DIE Martis, videlicet, 11; die Januarii
Report from the Committee for Irish Affairs.
The Lord Lieutenant of Ireland reported to this
House, "That the Lords Committees for the Irish Affairs have met in London, with the Committee of the
House of Commons, and have agreed upon some
Resolutions concerning the Affairs of Ireland: videlicet,
About the 2500 l. for Horse to Dublin.
"That they are of Opinion, that Two Thousand
and Five Hundred Pounds, out of the Loan-money
in the Chamber of London, shall be forthwith delivered to Sir Job Harbie and Sir John Nulls, Knights,
who have undertaken to return it to Chester, for the
paying and transporting of the Three Hundred Horse
now there to Dublin.
3000 l. for Victuals.
"2. That Three Thousand Pounds more, out of the
Loan-money in the said Chamber, be likewise forthwith paid to the said Sir Job Harbie
(fn. *) and Sir John
Nulls, Knights, who have undertaken to give Credit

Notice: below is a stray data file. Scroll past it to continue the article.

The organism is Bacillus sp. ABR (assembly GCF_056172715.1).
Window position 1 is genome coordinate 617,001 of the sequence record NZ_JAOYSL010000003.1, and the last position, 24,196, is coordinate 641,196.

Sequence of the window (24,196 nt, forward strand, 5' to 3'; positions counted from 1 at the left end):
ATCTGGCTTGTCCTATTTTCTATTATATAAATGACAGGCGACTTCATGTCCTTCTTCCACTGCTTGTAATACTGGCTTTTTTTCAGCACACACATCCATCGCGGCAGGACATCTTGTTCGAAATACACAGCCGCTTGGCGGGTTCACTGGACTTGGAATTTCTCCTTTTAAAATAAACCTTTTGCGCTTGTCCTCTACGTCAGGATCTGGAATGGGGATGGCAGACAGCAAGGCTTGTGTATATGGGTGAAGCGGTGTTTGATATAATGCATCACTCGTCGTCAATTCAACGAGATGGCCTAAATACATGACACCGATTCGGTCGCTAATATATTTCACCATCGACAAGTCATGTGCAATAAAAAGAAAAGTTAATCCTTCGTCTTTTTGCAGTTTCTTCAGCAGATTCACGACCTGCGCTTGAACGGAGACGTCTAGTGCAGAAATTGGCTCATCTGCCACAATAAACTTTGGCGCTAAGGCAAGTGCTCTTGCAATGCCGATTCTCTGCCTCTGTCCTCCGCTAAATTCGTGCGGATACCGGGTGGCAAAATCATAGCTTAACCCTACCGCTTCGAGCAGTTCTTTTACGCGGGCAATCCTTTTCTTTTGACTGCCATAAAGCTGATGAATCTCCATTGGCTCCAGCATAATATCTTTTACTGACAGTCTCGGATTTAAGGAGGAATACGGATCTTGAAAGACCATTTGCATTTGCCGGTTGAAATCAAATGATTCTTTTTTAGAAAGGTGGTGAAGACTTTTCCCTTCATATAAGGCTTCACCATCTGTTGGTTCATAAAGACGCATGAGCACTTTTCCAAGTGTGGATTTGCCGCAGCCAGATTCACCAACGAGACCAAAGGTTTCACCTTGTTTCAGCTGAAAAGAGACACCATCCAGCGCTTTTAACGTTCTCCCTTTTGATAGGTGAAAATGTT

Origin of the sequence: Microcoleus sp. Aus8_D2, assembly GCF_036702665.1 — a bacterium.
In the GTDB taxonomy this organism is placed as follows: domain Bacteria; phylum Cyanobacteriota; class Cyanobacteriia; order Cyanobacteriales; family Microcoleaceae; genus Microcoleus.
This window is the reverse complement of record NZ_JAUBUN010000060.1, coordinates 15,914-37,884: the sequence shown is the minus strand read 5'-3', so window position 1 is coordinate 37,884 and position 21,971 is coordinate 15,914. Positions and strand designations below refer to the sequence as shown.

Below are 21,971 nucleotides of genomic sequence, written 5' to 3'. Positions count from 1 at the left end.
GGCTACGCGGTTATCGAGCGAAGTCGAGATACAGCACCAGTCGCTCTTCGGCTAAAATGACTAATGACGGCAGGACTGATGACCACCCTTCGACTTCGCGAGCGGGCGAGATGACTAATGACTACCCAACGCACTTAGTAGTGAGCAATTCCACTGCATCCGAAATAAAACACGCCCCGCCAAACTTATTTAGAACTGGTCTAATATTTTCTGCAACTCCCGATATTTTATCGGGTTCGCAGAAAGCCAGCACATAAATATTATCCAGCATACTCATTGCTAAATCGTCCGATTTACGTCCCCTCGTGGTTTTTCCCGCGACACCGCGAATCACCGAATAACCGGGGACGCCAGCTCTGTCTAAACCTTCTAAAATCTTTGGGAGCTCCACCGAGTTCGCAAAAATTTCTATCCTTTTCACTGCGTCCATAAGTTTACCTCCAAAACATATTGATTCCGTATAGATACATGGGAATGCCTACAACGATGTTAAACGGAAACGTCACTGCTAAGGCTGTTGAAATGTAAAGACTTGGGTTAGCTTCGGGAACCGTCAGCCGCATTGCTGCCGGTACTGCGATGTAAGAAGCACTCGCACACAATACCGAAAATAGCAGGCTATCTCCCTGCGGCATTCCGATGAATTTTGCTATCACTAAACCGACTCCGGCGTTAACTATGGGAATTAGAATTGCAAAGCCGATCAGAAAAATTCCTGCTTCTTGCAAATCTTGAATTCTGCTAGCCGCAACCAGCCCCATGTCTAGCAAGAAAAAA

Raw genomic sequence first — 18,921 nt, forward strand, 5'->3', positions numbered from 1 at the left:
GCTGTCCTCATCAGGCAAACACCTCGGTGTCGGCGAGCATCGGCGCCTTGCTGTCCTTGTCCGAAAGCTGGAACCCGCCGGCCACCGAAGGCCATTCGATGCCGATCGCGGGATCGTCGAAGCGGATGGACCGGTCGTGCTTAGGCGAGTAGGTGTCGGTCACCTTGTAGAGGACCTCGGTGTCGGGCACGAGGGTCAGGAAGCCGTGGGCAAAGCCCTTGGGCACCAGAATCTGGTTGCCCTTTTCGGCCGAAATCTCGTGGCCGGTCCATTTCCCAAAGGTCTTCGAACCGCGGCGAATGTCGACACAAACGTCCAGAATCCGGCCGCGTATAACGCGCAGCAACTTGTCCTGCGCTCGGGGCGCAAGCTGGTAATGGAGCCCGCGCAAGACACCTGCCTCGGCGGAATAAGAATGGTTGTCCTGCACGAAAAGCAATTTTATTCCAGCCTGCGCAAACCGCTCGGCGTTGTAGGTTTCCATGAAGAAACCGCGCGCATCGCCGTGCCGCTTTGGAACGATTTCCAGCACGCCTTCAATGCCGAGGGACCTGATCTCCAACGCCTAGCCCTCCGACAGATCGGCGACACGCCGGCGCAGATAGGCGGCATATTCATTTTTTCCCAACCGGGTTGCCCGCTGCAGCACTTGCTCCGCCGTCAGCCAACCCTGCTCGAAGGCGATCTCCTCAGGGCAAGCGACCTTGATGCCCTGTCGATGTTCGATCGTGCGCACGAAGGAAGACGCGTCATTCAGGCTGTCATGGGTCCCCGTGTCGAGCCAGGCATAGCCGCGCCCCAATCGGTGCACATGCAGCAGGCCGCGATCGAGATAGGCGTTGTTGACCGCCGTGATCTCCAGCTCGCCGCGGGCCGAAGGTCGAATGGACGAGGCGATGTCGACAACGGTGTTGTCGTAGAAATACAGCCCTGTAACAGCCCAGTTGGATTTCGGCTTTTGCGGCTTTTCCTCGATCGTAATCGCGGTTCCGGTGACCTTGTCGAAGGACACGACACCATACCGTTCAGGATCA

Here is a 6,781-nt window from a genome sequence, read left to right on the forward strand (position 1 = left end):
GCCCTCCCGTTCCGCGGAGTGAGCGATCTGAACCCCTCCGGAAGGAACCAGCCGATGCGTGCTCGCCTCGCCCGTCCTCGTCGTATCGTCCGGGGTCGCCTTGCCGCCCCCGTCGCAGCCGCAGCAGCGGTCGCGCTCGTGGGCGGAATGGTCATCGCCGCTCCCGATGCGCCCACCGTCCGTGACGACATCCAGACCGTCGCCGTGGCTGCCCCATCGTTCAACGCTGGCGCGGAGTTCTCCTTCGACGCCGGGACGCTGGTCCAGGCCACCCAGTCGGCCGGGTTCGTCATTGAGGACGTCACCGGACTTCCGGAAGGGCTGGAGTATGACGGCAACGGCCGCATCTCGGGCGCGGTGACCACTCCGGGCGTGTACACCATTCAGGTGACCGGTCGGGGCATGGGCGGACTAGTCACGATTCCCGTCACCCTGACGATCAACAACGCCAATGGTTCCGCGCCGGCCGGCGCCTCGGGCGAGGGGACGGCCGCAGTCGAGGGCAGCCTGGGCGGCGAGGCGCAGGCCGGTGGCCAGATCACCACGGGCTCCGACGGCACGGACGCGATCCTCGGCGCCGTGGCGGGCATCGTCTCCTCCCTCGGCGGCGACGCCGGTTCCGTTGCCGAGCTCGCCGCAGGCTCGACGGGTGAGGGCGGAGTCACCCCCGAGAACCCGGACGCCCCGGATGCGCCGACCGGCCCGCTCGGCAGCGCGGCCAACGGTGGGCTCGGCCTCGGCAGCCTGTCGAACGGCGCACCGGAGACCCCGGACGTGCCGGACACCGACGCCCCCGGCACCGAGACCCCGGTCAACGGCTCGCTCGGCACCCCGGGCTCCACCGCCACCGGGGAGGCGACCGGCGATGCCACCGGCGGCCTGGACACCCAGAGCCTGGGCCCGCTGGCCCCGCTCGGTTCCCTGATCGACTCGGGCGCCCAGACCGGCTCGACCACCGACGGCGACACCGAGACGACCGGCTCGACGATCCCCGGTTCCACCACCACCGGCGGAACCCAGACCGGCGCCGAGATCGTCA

to Mr. Walter Frost, Commissary for the Victuals.
Further Supply for Ireland.
"The Committee of the House of Commons told
the Lords Committees likewise, that they were now
at the Bottom of their Purses; and forasmuch as
the Necessity of providing of Money, and of the
Supply for the present Relief of Ireland, requireth
the Consideration of both Houses of Parliament, and
forasmuch as they cannot sit in Safety without strong
and sufficient Guards from the City of London and
adjacent Parts, they desired the Lords Committees to
join with them, to consider of a Way for securing
of both Houses by Guards as aforesaid, that they
may come and return and remain in Safety.
Votes of a Guard for the Houses.
"Hereupon the Lords Committees have voted, That
it is fit and necessary that there be strong and sufficient Guards from the City of London